Garden plants such as a pansy grow best when they are facing the sun. They can survive both short freezes and temporary snow cover. Planting in containers and using rich soil and mulch can dramatically help get the best from your pansies. Planting pansies in large numbers throughout beds or in containers and hanging baskets provides a great way of helping to protect against cold while offering a wealth of colour in gardens that can often seem drab sat this time of year.

Brightly coloured pansies stand out more during darker days. Mixed citrus pansies for instance, give a blast of colour for long periods and are perfect for well-drained soil and love lots of sunlight. Another example of this family is the Matrix pansy that comes in a dazzling array of colours, and along with all our other bedding plants, grown only from F1 seed type.

If you want something a little different to the traditional pansy however, perhaps the frizzle sizzle pansy is the garden plant for you. The plants differ due to their frilly edges that can appear similar to ruffles. Again, perfect for beds and all types of container, no matter what style of garden you have these pansies will make the perfect accompaniment. Another distinctive yet beautiful pansy variation is the Red Wing. This gorgeous plant has two dark red top petals that resemble wings and can be planted in a variety of locations adding to its versatility.

Of course, for maximum effect it is generally advised that opting for lighter coloured pansies will stand out more on darker days. Colours such as white, primrose and sky blue offer maximum effect, providing a welcome warmth and sparkle on a dull day. Using a mixed pack of winter pansies could prove to be a good bet as a fair mix of plants will be found in these packs. Using a mixture of colours will also stop beds or containers from looking staid and help make your garden area more eye-catching,

No matter whether your garden is large or small, favours hard landscaping, or has bed, borders, and rockeries, pansies are versatile enough to be used throughout. These garden plants are perfect in pots and can be a colourful companion when placed adjacent to garden furniture or garden ornaments. Pansies can be a cheerful, lively addition to almost any setting and are sure to bring a smile to your face when the weather turns grey.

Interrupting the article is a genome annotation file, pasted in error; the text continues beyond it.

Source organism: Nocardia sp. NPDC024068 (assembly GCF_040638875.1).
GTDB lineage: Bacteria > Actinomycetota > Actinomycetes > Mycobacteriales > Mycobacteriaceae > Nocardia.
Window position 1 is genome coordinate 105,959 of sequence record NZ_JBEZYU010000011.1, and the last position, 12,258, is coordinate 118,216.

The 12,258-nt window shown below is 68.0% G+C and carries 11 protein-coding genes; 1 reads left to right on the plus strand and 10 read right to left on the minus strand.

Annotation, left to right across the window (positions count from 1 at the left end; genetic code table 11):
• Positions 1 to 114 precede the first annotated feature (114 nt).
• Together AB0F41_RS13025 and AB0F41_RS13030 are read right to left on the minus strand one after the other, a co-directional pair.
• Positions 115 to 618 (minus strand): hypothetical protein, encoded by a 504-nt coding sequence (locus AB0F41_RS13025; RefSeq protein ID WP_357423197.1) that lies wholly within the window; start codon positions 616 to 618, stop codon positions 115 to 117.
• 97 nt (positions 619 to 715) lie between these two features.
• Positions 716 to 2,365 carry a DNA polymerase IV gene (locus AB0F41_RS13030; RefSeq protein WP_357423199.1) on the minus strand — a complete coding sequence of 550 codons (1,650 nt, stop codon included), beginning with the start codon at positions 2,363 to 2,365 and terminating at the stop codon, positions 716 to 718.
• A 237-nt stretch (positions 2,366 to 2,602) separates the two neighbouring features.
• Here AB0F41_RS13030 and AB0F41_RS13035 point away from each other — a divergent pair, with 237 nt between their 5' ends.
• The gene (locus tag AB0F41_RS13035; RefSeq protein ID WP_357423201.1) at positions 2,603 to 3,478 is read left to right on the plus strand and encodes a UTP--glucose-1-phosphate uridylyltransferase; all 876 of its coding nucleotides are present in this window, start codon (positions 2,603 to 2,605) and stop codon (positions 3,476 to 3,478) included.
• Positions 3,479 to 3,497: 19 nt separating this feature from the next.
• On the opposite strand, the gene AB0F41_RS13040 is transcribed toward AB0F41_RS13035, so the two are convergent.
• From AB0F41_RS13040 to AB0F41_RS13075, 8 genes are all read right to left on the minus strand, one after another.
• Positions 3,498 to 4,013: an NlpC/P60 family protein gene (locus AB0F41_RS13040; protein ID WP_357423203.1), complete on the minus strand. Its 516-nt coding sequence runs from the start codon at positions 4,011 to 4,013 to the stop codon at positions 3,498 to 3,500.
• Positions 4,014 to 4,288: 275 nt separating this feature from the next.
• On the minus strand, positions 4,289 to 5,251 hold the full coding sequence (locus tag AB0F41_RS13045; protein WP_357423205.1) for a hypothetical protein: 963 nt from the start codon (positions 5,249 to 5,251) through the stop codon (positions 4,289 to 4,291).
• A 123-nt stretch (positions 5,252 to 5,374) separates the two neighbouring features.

About the Author: Garden Plants, Flowers & Accessories

Plant Me Now,
Eastcote GC,
Hampton Road,
B92 0JJ.

Tel: 0870 446 9442

Tuesday, November 25, 2008

The Cyclamen

This pretty flower is too little known. It is a native of Europe and Asia, some varieties being very abundant in Switzerland and Italy, and is to be found in almost every greenhouse. It is not uncommon upon European travels to notice these flowers overflowing out of flower pots on window garden after window garden.

It is of the easiest culture. Pot about the latter part of November, in a rich loam, with a dash of silver sand; an addition of about a spoonful of the old soot from a flue will increase the size and brilliancy of the flowers.

It must be well incorporated with the soil. Bits of charcoal, broken fine, serve the same purpose. Place the crown of the bulb just above the surface of the soil. The size of the pot must be determined by the size of the bulb; as a general rule, cyclamen do not require large pots.

Good drainage is indispensable, so make sure any garden water features ( are carefully controlled. Keep the plants cool until the leaves are well grown, always keeping them near the glass. When the flower buds begin to rise on the foot stalks, remove to a sunny shelf, where they will soon show bloom. By shading, the duration of the flowers is prolonged.

When the bloom is past, gradually withhold water; the leaves will turn yellow, and the plants should be kept dry, in a state of rest, all summer. Do not allow the plants to ripen seed (which they do freely) unless you desire seedlings, to increase your stock. The seed germinates easily, sown in rich loam, and seedlings bloom the third year.

Some find difficulty in preventing the shriveling of the bulbs during the summer. Our best cultivators, to prevent this, bury the bulbs during the summer in the open border; take them up about the middle of September, when they are found fresh, plump, and in good condition for a start.